BENNINGTON — Another day, another COVID-19 case count record broken.
The Vermont Department of Health reported that 2,642 people tested positive for the virus on Saturday, breaking the previous single-day record of 2,188 set last week. Ninety-two people were hospitalized, 17 of them in intensive care units. The percent of positive cases hit 13.8 percent, up from 12.4 percent last week. The death total in Vermont is 483.
The case-count in Bennington County on Saturday earned the troubling distinction of highest in the state, even higher than the more populous Chittenden County. On Saturday, 309 people in Bennington County tested positive for COVID, 2,865 cases per 100,000 in the past 14 days – also the highest in the state.
In Windham County, 105 people tested positive on Saturday, with 1,443 cases per 100,000.
With significantly fewer people testing on Sunday, just over 1,000, the number of positive cases fell to 203, with 90 people hospitalized, 19 in the ICU. The percent of positive cases held steady at 13.8 percent. Bennington County saw 47 new positive cases on Sunday; Windham County reported 10.
“We see nationally, and here in Vermont, both a high prevalence of virus and a relatively high amount of surveillance testing. In other words, many people are asymptomatic and undergo testing for work, for being a close contact, for travel, or because they are concerned in general,” said Dr. Trey Dobson, chief medical officer at Southwestern Vermont Medical Center in Bennington. “We know the prevalence is extremely high, with over 600,000 positive tests per day and increasing over the past 14 days.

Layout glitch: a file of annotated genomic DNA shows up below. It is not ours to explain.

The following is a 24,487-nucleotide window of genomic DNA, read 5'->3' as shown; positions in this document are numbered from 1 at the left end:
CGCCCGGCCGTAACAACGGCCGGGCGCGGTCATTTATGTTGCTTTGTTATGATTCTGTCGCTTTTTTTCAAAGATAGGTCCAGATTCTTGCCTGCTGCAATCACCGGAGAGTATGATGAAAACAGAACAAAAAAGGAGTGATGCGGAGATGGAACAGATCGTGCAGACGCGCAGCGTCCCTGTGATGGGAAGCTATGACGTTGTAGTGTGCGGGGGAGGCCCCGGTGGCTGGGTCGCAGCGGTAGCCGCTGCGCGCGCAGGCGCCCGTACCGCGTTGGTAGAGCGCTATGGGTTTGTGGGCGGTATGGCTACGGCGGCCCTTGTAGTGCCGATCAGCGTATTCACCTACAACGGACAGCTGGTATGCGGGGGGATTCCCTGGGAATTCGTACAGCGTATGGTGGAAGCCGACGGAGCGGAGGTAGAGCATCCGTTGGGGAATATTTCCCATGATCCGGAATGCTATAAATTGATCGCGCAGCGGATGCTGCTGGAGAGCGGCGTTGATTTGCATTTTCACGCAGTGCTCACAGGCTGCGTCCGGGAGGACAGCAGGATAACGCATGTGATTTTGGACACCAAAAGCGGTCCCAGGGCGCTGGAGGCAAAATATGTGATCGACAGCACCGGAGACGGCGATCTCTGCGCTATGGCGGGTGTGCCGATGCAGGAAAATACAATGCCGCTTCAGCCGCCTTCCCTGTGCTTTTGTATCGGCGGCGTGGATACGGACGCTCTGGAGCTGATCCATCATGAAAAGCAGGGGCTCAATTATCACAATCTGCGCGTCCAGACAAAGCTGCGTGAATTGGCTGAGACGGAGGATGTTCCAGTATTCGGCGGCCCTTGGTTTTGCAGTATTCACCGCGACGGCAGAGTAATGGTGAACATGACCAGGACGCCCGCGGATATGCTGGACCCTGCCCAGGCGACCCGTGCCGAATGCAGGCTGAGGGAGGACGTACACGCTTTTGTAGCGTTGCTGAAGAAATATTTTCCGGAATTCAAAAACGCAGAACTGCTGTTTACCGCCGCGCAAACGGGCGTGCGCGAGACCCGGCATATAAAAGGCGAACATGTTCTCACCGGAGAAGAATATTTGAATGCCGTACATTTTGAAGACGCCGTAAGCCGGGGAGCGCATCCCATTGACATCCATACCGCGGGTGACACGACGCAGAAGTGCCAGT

“I am highly concerned about the next 30 days,” he added. “SVMC has prepared for an influx of patients to the best of our ability. Like all hospitals, there is a limit to the number of patients we can absorb. Resources and staff are finite. If the volume of individuals needing care exceeds our capacity, the standard of care will change by necessity.”
He said he is less concerned about the situation beyond mid-spring.
“There is a steep rise in virus transmission at present, and we will soon see a steep decline, as the virus will have few remaining individuals to infect,” Dobson said. “Vaccination, particularly with a booster, has proven highly effective against severe illness. COVID-19 will likely become a minor inconvenience to healthy, vaccinated individuals and remain a cause of severe illness and death to vulnerable people, just like influenza and other respiratory viruses.”
Dobson said when the prevalence of the virus is high, as we are experiencing now, surveillance testing is of little value. “The virus is nearly ubiquitous, with a 15 percent to 20 percent positive rate. So today’s test reflects today, and tomorrow, many additional people will test positive. Thus, surveillance testing is no longer as helpful in identifying and removing individuals as a tactic to limit spread.”
He said SVMC will likely shift its testing strategy, “reserving tests for those with symptoms and in limited surveillance testing, such as staff and visitors in skilled nursing facilities.”
In all, between March 5, 2020 and Jan. 5 of this year, 2,442 cases in the town of Bennington have been positive; 1,124 in Brattleboro; and 522 in Manchester.
Roughly 472,700 people have been fully vaccinated in Vermont, according to the Health Department. The breakthrough cases – those affecting vaccinated individuals – represent about 3.4 percent of the fully vaccinated population. Health officials have said repeatedly that the overwhelming majority of cases now, particularly severe cases, are occurring in the non-vaccinated population.